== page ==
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Beekeeper’s Notes: Annual Debate On When The Central Heating Gets Turned On Starts

Published on: 1 Oct, 2022
Updated on: 1 Oct, 2022

Hugh Coakley keeps bees in Worplesdon

The annual debate between wifes and husbands about when to turn on the central heating was triggered by the sudden drop in temperature at the start of September.

The “put on another jumper” brigade battled with the “why do we have central heating if we don’t put it on” side. Every house will tell of a different outcome.

The queen in a cage getting marked on her back to make it easier to find her in a packed colony. Click on the image to enlarge it.

Energy prices will be playing a big factor now but apparently, the average time to turn the heating on was mid-October. Scientists say women are more likely to feel the cold than men and older people get colder more easily than the young. There is even reckoned to be a genetic aspect with red heads being more sensitive than others to the advancing cold weather.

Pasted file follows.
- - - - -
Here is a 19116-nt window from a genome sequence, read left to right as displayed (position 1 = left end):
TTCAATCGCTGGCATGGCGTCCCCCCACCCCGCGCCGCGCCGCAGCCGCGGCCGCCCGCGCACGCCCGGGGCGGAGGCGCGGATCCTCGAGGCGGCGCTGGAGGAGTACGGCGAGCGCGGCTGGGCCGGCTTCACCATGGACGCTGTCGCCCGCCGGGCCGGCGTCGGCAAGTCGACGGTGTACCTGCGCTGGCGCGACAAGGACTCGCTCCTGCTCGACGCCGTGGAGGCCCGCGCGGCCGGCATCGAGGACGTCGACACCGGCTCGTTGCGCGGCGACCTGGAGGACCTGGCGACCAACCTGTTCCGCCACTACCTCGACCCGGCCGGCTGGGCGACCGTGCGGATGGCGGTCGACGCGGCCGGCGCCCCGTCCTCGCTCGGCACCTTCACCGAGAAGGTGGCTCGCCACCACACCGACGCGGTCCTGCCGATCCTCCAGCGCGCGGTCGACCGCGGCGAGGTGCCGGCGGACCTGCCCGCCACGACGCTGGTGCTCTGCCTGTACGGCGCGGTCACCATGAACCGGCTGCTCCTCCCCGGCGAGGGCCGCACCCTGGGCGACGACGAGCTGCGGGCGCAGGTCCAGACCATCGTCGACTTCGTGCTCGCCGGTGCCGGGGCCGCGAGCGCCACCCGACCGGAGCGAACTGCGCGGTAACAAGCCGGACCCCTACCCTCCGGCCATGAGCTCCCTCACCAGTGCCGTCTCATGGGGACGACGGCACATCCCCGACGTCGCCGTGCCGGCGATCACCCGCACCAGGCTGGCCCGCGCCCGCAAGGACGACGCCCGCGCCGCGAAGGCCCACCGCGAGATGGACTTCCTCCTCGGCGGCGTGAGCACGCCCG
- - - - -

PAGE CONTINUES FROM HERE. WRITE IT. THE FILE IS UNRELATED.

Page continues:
It doesn’t bother the honey bees though who are well prepared for the cold and wet weather. Their honey larders are full and they can keep warm in the harshest of climates.

They are content now to gradually ramp down operations for the winter.

The queen is laying less. The workers are redistributing their honey to a more compact area on the hive, making it easier to get at when it really gets cold.

Can you spot the queen? It’s not easy so we re-marked her to make her easier to find in a crowded hive. It’s the beekeeping equivalent of Where’s Wally.

We are also doing what we can to assist their winter preparations.

Varroa treatment is high on the list.  One hive had a severe dose of the mite and badly needed the medicine, a strong smelling pad impregnated with formic acid which knocks out the parasites. We treated all colonies but the affected hive was ailing and wouldn’t have lasted another season without a purge of the mite infestation.

Formic acid impregnated pads on the hive help to curb varroa numbers.

It’s also the time to merge colonies, those without enough bees to survive a winter. And this we duly did with a weak, half sized hive and a slightly stronger colony. Joining them up gives them the numbers and the best chance to make it through what some have forecasted to be a harsh winter.

Fingers crossed, we shall see.

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